Right from his entrance into the photography scene, the photo-journalist cut out a niche as one of the definitive signatories to the new generation of Nigerian visual artists.

His style appears to be unique, his sensibility refreshing and his ideas revealing, and, by and large, culminating in a redefinition of subliminal documentation of the human milieu. Also of equal significance is his remarkable ability to sustaining a creative brilliance through a consistent reinvention that derives from his relentless experimentation with as much his camera as his images.

Abdullahi has maintained a distinguished string of applicable creativity that has remained resourcefully extensive and imaginatively illuminating through a persistent stylistic/formalistic renewal. Therefore, in the light of his continuous gush of outstanding artistry, he will, no doubt, succeed in sustaining such remarkable freshness that could only derive from an enduring creative urge and productive self-watch. And the totality of this quality is what he has brought to fruition in this exhibition.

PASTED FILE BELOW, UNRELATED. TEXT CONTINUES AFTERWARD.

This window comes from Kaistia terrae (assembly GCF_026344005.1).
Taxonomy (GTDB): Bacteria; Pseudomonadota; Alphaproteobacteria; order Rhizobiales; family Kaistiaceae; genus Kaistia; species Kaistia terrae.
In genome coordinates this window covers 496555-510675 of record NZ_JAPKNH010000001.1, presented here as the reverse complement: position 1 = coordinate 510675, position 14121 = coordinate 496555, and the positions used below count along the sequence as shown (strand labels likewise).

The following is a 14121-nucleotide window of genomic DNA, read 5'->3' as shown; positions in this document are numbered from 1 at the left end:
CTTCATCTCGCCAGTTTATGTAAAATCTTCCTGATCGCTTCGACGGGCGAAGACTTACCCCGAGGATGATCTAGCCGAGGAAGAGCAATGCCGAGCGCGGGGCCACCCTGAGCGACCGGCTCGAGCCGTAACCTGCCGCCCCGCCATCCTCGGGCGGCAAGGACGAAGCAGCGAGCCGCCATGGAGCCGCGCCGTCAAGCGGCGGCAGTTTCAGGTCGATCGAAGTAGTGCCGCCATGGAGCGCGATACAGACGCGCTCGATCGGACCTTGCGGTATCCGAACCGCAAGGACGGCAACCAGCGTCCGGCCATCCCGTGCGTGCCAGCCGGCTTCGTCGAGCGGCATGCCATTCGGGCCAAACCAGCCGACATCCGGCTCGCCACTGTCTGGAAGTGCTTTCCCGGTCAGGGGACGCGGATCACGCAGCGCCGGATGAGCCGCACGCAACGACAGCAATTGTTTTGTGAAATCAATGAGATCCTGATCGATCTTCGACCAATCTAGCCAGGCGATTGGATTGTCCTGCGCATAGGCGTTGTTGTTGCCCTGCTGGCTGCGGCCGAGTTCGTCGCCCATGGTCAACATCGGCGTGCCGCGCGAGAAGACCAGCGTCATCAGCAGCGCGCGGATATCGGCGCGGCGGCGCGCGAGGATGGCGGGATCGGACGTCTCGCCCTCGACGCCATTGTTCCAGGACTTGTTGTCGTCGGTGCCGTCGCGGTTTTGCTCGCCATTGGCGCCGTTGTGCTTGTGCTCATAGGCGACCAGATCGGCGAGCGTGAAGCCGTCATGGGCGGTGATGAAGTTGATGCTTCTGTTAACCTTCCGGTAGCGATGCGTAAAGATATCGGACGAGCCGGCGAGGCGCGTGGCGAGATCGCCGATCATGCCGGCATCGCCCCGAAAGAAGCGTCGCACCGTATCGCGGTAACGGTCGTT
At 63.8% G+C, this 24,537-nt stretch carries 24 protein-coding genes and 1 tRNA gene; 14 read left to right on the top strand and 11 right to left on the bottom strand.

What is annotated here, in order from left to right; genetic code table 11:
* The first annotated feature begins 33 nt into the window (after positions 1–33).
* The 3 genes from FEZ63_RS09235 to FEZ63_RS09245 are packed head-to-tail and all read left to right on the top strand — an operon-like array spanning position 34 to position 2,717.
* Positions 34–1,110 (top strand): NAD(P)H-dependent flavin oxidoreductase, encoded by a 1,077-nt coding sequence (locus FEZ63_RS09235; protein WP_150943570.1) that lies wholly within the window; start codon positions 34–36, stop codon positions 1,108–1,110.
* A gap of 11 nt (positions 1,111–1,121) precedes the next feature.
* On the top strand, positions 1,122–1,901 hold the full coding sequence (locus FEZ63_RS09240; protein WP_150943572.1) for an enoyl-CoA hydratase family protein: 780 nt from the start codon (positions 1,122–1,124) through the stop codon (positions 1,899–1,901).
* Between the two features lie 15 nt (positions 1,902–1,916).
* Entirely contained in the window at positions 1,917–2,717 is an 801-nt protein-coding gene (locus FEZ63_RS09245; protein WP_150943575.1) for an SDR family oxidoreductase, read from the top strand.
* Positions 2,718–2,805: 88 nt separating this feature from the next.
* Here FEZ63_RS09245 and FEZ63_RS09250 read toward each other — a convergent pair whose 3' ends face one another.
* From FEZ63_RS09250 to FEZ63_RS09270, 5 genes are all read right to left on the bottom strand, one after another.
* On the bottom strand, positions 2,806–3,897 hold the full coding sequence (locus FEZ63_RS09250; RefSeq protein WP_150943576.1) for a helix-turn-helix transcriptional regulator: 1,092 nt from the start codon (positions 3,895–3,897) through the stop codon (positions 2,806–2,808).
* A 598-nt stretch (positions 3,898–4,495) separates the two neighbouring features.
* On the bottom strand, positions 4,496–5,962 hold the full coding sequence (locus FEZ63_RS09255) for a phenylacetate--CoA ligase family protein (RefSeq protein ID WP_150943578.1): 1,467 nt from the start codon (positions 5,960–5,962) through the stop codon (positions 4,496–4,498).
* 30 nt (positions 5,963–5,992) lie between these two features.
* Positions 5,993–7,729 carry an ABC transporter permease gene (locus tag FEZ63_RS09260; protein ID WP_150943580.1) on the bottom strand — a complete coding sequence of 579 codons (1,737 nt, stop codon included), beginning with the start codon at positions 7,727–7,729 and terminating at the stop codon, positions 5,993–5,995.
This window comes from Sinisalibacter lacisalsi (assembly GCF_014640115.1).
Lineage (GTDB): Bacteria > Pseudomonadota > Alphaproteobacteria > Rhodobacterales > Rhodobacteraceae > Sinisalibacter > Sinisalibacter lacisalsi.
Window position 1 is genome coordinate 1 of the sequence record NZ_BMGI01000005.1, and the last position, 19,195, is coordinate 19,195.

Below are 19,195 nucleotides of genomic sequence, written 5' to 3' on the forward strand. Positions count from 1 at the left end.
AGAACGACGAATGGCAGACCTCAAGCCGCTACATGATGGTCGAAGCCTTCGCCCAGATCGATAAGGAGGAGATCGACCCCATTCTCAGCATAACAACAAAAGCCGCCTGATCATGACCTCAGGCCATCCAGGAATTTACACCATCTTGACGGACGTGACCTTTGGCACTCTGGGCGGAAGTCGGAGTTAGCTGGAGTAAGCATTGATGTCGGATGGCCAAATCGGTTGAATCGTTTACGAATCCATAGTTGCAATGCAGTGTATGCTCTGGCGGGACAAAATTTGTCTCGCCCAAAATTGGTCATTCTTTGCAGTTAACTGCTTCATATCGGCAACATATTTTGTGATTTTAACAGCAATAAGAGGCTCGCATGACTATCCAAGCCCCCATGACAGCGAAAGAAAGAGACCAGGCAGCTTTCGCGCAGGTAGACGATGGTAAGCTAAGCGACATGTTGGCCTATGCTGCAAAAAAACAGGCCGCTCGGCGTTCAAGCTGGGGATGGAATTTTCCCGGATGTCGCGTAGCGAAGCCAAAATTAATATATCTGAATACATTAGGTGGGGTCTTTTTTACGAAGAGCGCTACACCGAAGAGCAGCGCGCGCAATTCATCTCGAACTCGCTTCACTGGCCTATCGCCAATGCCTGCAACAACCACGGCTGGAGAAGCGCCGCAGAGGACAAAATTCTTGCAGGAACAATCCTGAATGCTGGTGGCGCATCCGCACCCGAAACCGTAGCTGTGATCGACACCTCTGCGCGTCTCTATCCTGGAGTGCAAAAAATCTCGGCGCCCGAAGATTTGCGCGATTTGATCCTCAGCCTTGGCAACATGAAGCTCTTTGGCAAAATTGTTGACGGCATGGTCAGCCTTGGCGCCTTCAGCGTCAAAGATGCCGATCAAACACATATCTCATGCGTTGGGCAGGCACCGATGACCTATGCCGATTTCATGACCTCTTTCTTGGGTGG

His works are compellingly assuming significance to the effect that subjects such as ‘Undying Spirit’ or ‘Contrast’, ‘Hold It’ and ‘Viewpoint’ are, among others, very splendid, a sort of reinforcement to the central theme, like in his ‘Providence’. Thus, apart from his employment of reporting artistry in ‘Passionate’, ‘Waste Pickers’, and ‘Hardwork’, other works remain equally central to the conceptual weave of the theme.

Some of the works revealed the squalor and the likely consequent environment-induced health hazards that we are to encounter in the country. But, in all of this, tantalizing is the music of hope and optimism. In works like Roadside, Off Road, Surprise and Diligence, his creative emphasis is advanced towards manifesting the fulfilment of reporting in a highly restrained and suspicious photographic terrain, in spite of the risks. Also, relatively significant to the direction of his documentary is his manipulation of the focal point, the synchronising of the functionality of his gadget with the camera shutter to achieve the dominant compositional elements that integrate his images with the weight of the contextual visuality of his structures, plots, stylistics, location and the rational concerns.

In quite a number of the works, the weight of the search for daily bread and the disposition and the entrepreneurial acumen of the average Nigerians are quite accentuated. Essentially, his visual harmony is largely through a compositional reinforcement of the overall pictorial effect, besides which there is no employment of brush work like Photoshop as catalyst to intensifying the emotion in the awesomeness of his collections. Instead, the expression of hopes and anxieties captured is heightened in the dramatic variation, conceptual interpretation and, sometimes, symbolic characterisation of his images.